As England Women prepare for their second World Cup fixture against Canada today, their last group game against Papua New Guinea next Wednesday is already guaranteed to be another historic occasion at Headingley.
England’s World Cup opener against Brazil at Headingley attracted a record crowd of more than 8,000 for a Women’s Rugby League fixture in the Northern Hemisphere, and next week’s return to Leeds will be preceded by a “Pride of the Lionesses” celebration recognising the trailblazers for the Women’s and Girls’ game.
Around 400 people are expected to attend the event which will honour over 100 former GB and England Lionesses, who played in the 1990s and early 2000s. They will receive their caps and heritage numbers for the very first time.
This will follow the induction of Brenda Dobek, Lisa McIntosh and Sally Milburn into the Rugby League Hall of Fame – the first women to receive that recognition.
Emily Rudge, England’s World Cup captain, said: “It’s fantastic that as we enjoy the experience of playing in a home World Cup, the previous Lionesses who have paved the way are being recognised like this. It will be a real honour for us to know they are in the crowd at Headingley next week watching our game – we are determined to do them proud.”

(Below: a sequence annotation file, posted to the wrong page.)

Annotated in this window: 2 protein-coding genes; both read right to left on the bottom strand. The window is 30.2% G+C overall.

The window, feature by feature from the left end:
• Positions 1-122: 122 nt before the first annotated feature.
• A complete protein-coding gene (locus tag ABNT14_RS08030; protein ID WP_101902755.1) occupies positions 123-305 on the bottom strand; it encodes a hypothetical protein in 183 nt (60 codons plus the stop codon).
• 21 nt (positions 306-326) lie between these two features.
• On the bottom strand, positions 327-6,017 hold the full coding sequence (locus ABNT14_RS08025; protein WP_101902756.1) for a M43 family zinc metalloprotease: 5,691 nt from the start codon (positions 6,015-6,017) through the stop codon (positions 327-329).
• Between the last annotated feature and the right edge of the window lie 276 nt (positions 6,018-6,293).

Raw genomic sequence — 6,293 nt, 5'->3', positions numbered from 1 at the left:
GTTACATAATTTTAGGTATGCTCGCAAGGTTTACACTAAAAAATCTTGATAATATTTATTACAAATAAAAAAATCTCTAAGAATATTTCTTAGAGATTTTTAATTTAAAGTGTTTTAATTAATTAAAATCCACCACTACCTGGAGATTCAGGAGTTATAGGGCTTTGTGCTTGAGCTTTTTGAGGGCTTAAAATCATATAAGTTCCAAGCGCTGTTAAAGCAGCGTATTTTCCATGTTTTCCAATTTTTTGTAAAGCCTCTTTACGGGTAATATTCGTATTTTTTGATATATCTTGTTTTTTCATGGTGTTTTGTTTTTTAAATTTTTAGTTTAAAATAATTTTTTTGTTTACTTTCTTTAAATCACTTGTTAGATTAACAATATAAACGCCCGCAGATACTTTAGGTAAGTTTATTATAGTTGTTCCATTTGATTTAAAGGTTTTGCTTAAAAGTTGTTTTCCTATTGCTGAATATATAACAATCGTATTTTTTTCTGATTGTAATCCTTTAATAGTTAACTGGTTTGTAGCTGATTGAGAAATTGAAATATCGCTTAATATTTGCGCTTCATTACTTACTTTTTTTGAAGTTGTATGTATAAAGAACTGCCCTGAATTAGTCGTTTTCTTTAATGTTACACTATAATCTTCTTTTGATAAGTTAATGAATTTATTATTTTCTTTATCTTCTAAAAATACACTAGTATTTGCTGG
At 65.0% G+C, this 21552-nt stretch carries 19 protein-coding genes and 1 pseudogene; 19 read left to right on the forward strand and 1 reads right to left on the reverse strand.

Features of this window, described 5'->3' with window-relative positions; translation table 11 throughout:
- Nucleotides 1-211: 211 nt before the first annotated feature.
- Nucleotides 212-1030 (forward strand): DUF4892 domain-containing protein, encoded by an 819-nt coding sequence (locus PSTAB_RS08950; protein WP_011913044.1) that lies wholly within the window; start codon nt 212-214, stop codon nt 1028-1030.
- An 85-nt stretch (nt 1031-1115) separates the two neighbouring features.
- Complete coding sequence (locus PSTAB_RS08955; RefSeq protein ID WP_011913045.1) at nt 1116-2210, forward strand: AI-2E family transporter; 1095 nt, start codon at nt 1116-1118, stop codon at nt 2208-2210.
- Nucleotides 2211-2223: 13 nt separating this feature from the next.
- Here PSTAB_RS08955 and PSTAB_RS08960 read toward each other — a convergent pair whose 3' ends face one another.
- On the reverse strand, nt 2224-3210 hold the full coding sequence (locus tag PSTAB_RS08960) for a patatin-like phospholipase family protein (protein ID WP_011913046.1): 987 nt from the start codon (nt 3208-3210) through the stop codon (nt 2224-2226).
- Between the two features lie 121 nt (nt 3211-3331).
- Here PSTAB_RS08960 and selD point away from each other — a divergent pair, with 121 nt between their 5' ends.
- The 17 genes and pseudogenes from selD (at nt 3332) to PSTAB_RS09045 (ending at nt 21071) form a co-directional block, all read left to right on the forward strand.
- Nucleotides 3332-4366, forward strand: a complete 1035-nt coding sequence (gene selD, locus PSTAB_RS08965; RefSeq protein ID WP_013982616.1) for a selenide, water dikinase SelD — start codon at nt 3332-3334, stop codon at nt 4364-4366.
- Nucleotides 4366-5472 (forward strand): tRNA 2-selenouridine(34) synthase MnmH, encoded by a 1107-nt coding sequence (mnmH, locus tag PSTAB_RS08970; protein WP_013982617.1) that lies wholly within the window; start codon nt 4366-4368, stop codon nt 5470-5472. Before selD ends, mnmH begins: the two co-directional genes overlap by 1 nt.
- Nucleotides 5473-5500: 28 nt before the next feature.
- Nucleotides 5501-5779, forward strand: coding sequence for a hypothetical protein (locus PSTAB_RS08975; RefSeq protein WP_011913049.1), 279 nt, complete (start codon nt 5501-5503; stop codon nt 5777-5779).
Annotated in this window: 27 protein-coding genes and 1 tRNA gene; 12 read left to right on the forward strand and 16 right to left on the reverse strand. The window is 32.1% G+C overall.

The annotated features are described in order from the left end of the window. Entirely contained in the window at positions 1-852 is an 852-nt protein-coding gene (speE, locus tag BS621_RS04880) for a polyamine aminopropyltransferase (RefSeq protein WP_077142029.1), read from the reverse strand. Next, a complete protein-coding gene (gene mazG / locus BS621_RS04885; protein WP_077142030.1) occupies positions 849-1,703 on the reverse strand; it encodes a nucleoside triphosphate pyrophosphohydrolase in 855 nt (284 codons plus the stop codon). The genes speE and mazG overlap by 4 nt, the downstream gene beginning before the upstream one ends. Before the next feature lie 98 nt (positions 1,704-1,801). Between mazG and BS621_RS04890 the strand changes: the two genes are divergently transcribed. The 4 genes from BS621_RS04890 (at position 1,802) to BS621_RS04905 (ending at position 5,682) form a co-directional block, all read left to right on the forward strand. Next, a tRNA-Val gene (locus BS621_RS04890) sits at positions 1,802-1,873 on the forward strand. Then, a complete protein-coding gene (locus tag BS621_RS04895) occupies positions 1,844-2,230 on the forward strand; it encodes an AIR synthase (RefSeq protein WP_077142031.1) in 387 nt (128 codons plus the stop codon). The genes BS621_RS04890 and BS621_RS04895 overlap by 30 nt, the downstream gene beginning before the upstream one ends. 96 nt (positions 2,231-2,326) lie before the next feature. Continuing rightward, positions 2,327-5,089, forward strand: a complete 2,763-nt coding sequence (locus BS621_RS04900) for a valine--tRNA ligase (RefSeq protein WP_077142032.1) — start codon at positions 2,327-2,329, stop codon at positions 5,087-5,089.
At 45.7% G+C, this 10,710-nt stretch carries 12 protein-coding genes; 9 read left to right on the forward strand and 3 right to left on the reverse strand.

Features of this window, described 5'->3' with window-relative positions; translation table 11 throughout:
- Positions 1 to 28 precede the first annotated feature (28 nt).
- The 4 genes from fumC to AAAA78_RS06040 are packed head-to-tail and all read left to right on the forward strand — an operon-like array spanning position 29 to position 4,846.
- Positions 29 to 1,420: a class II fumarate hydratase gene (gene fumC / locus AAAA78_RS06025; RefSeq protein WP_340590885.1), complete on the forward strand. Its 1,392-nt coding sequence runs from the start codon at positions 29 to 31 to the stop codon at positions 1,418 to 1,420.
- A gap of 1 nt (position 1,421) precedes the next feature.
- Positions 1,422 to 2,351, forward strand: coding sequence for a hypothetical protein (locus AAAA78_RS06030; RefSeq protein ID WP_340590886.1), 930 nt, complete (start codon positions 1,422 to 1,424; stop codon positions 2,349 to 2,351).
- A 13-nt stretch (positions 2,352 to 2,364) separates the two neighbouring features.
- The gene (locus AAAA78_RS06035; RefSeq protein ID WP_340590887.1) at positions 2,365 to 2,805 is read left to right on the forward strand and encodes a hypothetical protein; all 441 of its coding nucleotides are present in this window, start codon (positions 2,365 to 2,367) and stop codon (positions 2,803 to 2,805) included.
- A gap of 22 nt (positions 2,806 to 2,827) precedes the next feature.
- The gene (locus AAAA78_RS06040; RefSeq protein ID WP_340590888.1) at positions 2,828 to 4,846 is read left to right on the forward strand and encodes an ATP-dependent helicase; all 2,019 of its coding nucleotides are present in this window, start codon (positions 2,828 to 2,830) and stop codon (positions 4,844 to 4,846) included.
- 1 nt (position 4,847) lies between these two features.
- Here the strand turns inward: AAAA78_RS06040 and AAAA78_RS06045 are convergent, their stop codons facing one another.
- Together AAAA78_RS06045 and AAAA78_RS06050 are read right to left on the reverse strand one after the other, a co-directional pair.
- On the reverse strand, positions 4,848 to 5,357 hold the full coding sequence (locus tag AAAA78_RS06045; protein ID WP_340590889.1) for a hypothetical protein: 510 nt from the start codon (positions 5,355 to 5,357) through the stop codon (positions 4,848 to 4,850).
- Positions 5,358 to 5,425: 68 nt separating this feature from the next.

England’s game against the PNG Orchids, who also won their first World Cup fixture against Canada at Headingley last week, kicks off at 730pm – and will be preceded at 5pm by an intriguing fixture epitomising the changing nature of international Rugby League, as Canada face the tournament debutants Brazil.
The Pride of the Lionesses event has been the life-long dream of former Rugby League referee, Julia Lee, who set up a heritage project called ‘Life with the Lionesses’ earlier this year.
The project aims to engage with the wider community, both inside and outside Rugby League, and to deliver a programme of activities that will celebrate the history of the women’s game. In addition, it will showcase the achievements of women involved in Rugby League and use the stories of rugby’s women pioneers to inspire new generations.
“Some of these women have waited 26 years for recognition of their achievements,” said Julia.
“It’s been a long time coming and I can’t wait to see their reaction. These women were the pioneers of women’s Rugby League, paving the way for the young players of today.”
At the event 71 former GB players, and 43 England players, will receive their caps and heritage numbers. In addition 12 dual internationals, who played for GB and England, will each receive two caps.
Tickets are available for the November 9 Double Header at Headingley from £2.21 for children and £20.21 for adults. Visit www.RLWC2021.com/tickets for more information.